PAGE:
Matthew 5:1-11 All Saints
Matthew 5:1 Now when he saw the crowds, he went up on a mountainside and sat down. His disciples came to him, 2 and he began to teach them, saying: "Blessed are the poor in spirit, for theirs is the kingdom of heaven. Blessed are those who mourn, for they will be comforted. Blessed are the meek, for they will inherit the earth. Blessed are those who hunger and thirst for righteousness, for they will be filled. Blessed are the merciful, for they will be shown mercy Blessed are the pure in heart, for they will see God. Blessed are the peacemakers, for they will be called sons of God. Blessed are those who are persecuted because of righteousness, for theirs is the kingdom of heaven. "Blessed are you when people insult you, persecute you and falsely say all kinds of evil against you because of me. 12 Rejoice and be glad, because great is your reward in heaven, for in the same way they persecuted the prophets who were before you.
Jesus said, "Blessed are those who mourn, for they will be comforted."
What did he mean? Hebrew culture mourning lasted for over a week after the funeral with family and friends sharing their feelings accompanied by wailing. contra our culture where death is ignored and emotions suppressed.
Those who do mourn following the death of a loved one can know God's blessing. His inner peace when surrounded by turmoil. His healing touch when we hurt.
God's blessing is ultimately and fully to be know through Jesus.
He was an exceptional teacher and the Beatitudes are a well known example of this. But there have been exceptional teachers before and since who have been forgotten in time. If Jesus was merely an exceptional teacher he would probably be forgotten by now.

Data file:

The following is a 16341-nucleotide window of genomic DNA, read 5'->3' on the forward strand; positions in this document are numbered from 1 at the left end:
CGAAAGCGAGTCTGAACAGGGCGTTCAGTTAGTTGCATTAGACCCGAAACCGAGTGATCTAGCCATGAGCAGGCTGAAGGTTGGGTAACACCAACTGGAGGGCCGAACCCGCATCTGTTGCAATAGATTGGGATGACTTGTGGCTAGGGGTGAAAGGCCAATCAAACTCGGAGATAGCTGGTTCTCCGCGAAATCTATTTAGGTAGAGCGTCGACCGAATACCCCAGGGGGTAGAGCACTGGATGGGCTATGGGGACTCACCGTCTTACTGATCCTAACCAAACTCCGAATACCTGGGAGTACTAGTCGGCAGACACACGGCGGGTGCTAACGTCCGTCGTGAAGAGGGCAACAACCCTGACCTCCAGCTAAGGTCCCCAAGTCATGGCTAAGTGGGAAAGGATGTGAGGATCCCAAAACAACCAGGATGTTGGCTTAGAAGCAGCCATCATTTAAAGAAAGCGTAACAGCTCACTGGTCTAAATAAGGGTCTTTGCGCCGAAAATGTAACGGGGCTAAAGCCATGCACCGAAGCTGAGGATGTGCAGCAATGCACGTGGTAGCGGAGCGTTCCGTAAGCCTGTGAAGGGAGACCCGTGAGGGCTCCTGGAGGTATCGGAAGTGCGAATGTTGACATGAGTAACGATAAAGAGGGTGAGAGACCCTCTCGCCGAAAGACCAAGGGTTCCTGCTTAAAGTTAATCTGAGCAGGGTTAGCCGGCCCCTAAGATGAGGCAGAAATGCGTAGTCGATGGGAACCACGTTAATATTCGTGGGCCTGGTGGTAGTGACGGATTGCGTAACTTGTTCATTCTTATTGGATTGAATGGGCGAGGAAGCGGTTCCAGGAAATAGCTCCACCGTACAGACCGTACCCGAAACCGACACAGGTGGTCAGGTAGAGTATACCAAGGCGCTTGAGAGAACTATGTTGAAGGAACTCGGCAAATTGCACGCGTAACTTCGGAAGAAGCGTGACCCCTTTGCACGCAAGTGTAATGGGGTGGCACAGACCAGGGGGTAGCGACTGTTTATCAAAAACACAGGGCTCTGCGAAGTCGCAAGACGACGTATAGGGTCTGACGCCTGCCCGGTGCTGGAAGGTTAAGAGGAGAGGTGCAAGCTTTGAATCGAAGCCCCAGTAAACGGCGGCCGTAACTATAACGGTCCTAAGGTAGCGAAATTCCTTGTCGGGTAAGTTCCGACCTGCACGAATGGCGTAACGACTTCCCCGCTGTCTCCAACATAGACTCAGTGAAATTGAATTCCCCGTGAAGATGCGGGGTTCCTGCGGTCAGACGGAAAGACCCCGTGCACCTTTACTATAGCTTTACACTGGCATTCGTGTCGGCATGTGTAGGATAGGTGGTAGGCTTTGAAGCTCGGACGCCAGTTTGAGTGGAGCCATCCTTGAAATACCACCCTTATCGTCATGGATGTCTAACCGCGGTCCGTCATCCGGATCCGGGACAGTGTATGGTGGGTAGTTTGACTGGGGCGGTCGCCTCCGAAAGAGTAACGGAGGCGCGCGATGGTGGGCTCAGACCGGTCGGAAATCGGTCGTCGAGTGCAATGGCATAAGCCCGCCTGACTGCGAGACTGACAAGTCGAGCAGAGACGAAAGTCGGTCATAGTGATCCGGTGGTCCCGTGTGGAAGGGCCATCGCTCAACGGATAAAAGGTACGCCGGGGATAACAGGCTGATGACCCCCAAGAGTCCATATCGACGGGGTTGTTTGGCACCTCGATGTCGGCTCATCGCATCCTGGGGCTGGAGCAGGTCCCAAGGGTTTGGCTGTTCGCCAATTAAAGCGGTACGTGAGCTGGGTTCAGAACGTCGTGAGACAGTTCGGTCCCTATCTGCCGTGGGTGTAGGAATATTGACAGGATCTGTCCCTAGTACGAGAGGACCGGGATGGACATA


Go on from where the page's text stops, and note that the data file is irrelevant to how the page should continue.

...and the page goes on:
What made Jesus exceptional was that he is God and man. That he came to earth to show us what God is like, to live a perfect life and die the death of a criminal.
The reason that Jesus did this is that, on the cross, he who never did any wrong received the punishment for the sins of the world. Everyone falls short of God's perfect standard of loving God with our whole being all of the time and loving our neighbour as ourself all of the time. Jesus received the punishment for this which is separation from God, death. However on the third day he rose again. This is why Jesus' teaching endures and he is remembered. He is alive and offers a relationship with God to all who commit themselves to him.
We have to respond to Jesus invitation to follow him. Jesus outlined what this would entail in the Sermon on the Mount. It involves a renouncing of all reliance upon ourselves involving qualities such as meekness, poverty of spirit, purity of heart, mercy and mourning.
When Jesus said this he was referring to those who mourn not the loss of another's life but a mourning for a world that has rejected God and mourning for our own failure to follow God's ways.
A modern hymn expresses this:
"Come and weep, come and mourn For your sin that pierced Him there; So much deeper than the wounds of thorn and nail. All our pride, all our greed, All our fallenness and shame;
And the Lord has laid the punishment on Him."
Once we reach that stage we can know the comfort, presence and hope of knowing Jesus as our friend and our boss.
We can know that our sins are forgiven, an inner peace, and a power to live for God. We can also look forward to being with God in glory forever. Jesus mentions the prophets who went before him. At All Saints time we remember with thanksgiving those who have gone before us. Perhaps, especially, those we have known and love. Those who have helped us in our journey of faith. We can look forward to being with God and all the saints if we pursue that road of self-denial that leads to God's kingdom.